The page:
©Adelina Recchia (UK), Kiera, 2018 2018 I am an A-level photography student at Worcester Sixth Form College. My project is based on beauty and standards. My main focus was to challenge these unrealistic standards by producing images that portray the beauty of confidence.
©Brad Horton (UK), Minimalist, 2018, I am currently studying A-Level Photography after achieving an A in my first year at WSFC. I aspire to continue photography as a hobby where I am able to utilise my creativity.
©Catherine Peakman (UK), Sliding, 2018, This image was taken in February 2018 in Portugal. I was drawn to the simplicity of the landscape and the young man, preparing for his descent. I live in Rowley Regis with my partner and 6-year-old son. I aim to capture eccentric beauty in my photography through simple structures, colour, people, novelty and nostalgia.
©David Barrett (UK), There Are No Launderettes in Space, No 5, 2017, These pictures were found deep inside my subconscious and reflect imagined 1960’s childhood memories, aspirations and fears! When I was five years old I wanted to be an astronaut and hoped that the aliens I encountered would be friendly; this was the era of Telstar, moon landings and optimism. I thought I would grow up in a brighter better new world; childhood optimism? When I look around me now I see a fractured decaying society and a breakdown of community values; whatever happened to our future? Did we buy washing machines when we should have been building launderettes? David is a formally educated photographer who has in the past followed a commercial photography career path He now shoots the social landscape of England and enjoys full creative control of his self-initiated projects. David has a passion for Street Photography and embraces the challenge of relying on nothing more than “the favourable conspiracies of serendipitous elements “!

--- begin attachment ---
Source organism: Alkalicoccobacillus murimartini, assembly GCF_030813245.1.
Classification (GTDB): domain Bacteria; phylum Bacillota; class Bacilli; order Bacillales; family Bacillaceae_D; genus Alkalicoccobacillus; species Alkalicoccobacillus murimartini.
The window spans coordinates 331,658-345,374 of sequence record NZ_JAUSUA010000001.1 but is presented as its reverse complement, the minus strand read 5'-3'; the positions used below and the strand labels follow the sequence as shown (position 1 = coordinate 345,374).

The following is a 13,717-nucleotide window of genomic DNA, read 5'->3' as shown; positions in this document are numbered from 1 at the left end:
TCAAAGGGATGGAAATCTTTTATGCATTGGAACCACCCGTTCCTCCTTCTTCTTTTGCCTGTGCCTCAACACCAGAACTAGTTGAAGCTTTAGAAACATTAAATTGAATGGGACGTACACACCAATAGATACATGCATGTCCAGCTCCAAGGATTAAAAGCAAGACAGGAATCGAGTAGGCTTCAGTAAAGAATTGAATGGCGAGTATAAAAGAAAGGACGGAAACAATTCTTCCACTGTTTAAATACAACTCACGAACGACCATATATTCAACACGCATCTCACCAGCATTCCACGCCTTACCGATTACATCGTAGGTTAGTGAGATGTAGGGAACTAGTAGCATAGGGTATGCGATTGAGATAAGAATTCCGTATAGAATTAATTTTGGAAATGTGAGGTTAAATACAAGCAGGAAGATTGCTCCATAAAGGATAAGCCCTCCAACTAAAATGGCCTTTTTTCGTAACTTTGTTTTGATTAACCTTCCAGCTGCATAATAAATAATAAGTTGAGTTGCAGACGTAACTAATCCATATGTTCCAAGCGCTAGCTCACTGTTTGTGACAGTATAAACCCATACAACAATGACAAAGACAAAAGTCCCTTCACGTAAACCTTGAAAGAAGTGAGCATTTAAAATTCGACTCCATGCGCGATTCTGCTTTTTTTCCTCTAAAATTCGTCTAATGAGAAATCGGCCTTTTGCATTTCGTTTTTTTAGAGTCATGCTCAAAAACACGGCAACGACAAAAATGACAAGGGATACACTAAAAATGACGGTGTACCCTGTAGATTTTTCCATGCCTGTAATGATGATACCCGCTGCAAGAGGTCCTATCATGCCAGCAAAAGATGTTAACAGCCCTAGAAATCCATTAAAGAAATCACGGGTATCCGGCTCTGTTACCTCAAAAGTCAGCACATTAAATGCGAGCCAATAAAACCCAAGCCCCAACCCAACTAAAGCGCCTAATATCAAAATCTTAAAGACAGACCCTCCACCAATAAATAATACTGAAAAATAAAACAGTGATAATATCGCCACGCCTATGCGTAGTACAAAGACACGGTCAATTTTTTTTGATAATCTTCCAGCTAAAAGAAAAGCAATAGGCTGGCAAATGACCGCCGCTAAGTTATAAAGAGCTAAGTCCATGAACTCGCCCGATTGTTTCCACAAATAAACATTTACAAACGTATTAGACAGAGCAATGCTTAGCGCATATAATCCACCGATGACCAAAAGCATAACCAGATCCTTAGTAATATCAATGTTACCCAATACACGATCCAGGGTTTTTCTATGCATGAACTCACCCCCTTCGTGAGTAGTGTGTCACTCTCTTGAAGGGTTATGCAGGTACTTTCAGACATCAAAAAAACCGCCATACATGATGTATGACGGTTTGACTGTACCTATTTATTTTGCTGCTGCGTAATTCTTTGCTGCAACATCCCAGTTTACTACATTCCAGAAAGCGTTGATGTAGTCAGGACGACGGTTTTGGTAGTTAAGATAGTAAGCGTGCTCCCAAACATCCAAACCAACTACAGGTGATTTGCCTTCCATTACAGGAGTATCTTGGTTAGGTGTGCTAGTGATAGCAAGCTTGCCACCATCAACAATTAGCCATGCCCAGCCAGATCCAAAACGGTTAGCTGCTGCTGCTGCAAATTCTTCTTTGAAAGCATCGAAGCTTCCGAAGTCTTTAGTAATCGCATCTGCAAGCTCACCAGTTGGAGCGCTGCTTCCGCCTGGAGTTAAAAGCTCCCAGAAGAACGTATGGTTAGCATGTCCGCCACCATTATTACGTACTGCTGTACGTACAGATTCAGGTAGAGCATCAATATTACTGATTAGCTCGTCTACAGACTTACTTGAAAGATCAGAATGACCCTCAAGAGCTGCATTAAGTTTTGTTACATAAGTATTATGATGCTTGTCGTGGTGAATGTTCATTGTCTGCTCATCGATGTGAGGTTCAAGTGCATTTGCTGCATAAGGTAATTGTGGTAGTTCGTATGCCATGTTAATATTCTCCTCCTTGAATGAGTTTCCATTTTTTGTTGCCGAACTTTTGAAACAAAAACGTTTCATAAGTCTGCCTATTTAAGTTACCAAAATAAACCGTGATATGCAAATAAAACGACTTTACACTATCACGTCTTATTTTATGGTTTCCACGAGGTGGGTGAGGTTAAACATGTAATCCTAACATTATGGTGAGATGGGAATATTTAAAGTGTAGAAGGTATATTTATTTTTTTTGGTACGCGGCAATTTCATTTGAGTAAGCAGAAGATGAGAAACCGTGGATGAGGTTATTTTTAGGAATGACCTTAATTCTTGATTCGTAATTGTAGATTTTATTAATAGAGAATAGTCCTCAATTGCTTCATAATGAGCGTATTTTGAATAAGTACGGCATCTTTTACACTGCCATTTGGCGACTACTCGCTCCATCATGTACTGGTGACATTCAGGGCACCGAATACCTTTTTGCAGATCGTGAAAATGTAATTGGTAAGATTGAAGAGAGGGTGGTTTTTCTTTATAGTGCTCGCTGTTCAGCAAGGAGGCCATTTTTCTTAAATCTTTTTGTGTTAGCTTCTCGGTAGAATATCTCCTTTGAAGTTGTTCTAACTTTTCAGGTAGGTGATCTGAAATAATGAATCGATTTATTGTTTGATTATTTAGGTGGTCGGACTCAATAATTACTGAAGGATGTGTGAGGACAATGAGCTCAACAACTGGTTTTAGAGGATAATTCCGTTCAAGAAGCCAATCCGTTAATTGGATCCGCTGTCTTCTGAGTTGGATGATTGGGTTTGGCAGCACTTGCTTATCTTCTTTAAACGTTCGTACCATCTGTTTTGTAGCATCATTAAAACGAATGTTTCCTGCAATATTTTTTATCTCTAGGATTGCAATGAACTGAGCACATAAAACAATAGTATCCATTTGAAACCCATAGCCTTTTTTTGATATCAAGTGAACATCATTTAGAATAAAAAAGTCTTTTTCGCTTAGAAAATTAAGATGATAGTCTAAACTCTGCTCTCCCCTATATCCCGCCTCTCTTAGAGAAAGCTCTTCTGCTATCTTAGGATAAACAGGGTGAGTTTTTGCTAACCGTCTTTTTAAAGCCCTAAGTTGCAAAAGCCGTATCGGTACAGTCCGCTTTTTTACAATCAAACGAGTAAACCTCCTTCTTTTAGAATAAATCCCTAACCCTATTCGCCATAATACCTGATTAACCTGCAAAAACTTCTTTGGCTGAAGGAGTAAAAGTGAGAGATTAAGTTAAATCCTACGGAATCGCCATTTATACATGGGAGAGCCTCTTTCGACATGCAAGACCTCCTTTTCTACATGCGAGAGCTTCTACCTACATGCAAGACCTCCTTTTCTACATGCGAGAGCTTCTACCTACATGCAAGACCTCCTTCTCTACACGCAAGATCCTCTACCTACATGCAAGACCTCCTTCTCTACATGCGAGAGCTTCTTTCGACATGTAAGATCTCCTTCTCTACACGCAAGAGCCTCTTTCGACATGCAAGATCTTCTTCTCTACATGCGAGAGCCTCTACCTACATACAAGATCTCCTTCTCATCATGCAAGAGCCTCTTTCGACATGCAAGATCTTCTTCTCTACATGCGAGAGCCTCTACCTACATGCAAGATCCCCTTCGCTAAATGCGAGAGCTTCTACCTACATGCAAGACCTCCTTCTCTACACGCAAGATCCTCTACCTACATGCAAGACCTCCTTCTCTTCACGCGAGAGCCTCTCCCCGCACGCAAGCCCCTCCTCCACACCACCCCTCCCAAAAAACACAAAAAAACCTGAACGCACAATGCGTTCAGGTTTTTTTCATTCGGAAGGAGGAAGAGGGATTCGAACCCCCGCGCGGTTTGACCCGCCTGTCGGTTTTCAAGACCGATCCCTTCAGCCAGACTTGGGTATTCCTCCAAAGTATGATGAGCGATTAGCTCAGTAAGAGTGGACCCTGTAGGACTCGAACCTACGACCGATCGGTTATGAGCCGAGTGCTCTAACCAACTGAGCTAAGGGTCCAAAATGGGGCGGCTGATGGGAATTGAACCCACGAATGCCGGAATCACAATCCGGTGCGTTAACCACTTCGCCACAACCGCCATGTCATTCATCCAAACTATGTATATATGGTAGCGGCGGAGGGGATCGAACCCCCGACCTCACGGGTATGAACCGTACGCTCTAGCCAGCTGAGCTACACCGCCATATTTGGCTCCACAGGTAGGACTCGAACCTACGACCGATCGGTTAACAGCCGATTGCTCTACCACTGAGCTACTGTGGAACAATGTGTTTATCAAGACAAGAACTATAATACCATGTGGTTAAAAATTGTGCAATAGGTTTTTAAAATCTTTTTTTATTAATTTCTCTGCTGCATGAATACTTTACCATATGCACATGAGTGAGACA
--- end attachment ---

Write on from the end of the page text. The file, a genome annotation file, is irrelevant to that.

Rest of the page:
©Drifter Nick (UK), Urban Art: Berlin street style, 2016, Street Art – once viewed as a blight on the landscape – now enhances and energises urban environments. Taken in inner-city Berlin, the images reflect the transient environment which urban communities live and the conflict between old and new; producing a creative energy. Drifter Nick has an eye for detail and challenging urban photography. With a vast collection of digital images spanning 20 years, he has a passion for recording the transient nature of Street Art and has searched and found urban art across all four corners of the globe. The street art piece shown in this exhibition was created by American artist Nils Westergard and the image taken in Bülowstraße in the Schöneberg district of Berlin.